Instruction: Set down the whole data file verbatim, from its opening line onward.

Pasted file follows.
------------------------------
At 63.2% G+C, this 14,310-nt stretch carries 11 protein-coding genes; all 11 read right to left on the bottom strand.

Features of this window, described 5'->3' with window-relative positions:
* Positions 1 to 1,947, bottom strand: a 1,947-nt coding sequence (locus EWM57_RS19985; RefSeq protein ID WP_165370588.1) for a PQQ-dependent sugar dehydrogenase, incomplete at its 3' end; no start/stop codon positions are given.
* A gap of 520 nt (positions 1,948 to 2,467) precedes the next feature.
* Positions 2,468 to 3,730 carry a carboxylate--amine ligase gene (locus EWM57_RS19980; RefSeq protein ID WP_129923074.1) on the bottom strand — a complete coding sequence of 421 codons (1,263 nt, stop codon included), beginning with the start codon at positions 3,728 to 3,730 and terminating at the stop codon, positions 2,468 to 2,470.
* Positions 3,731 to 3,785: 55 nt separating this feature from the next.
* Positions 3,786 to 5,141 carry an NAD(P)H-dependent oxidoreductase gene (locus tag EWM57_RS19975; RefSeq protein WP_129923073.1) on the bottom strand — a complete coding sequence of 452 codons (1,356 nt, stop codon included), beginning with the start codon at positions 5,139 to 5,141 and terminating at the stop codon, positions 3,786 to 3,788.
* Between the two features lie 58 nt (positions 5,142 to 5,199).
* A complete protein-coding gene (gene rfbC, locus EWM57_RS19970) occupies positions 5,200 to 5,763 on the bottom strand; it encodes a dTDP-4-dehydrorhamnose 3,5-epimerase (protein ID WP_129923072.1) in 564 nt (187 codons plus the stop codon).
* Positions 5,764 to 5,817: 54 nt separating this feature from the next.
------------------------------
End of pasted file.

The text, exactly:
At 63.2% G+C, this 14,310-nt stretch carries 11 protein-coding genes; all 11 read right to left on the bottom strand.

Features of this window, described 5'->3' with window-relative positions:
* Positions 1 to 1,947, bottom strand: a 1,947-nt coding sequence (locus EWM57_RS19985; RefSeq protein ID WP_165370588.1) for a PQQ-dependent sugar dehydrogenase, incomplete at its 3' end; no start/stop codon positions are given.
* A gap of 520 nt (positions 1,948 to 2,467) precedes the next feature.
* Positions 2,468 to 3,730 carry a carboxylate--amine ligase gene (locus EWM57_RS19980; RefSeq protein ID WP_129923074.1) on the bottom strand — a complete coding sequence of 421 codons (1,263 nt, stop codon included), beginning with the start codon at positions 3,728 to 3,730 and terminating at the stop codon, positions 2,468 to 2,470.
* Positions 3,731 to 3,785: 55 nt separating this feature from the next.
* Positions 3,786 to 5,141 carry an NAD(P)H-dependent oxidoreductase gene (locus tag EWM57_RS19975; RefSeq protein WP_129923073.1) on the bottom strand — a complete coding sequence of 452 codons (1,356 nt, stop codon included), beginning with the start codon at positions 5,139 to 5,141 and terminating at the stop codon, positions 3,786 to 3,788.
* Between the two features lie 58 nt (positions 5,142 to 5,199).
* A complete protein-coding gene (gene rfbC, locus EWM57_RS19970) occupies positions 5,200 to 5,763 on the bottom strand; it encodes a dTDP-4-dehydrorhamnose 3,5-epimerase (protein ID WP_129923072.1) in 564 nt (187 codons plus the stop codon).
* Positions 5,764 to 5,817: 54 nt separating this feature from the next.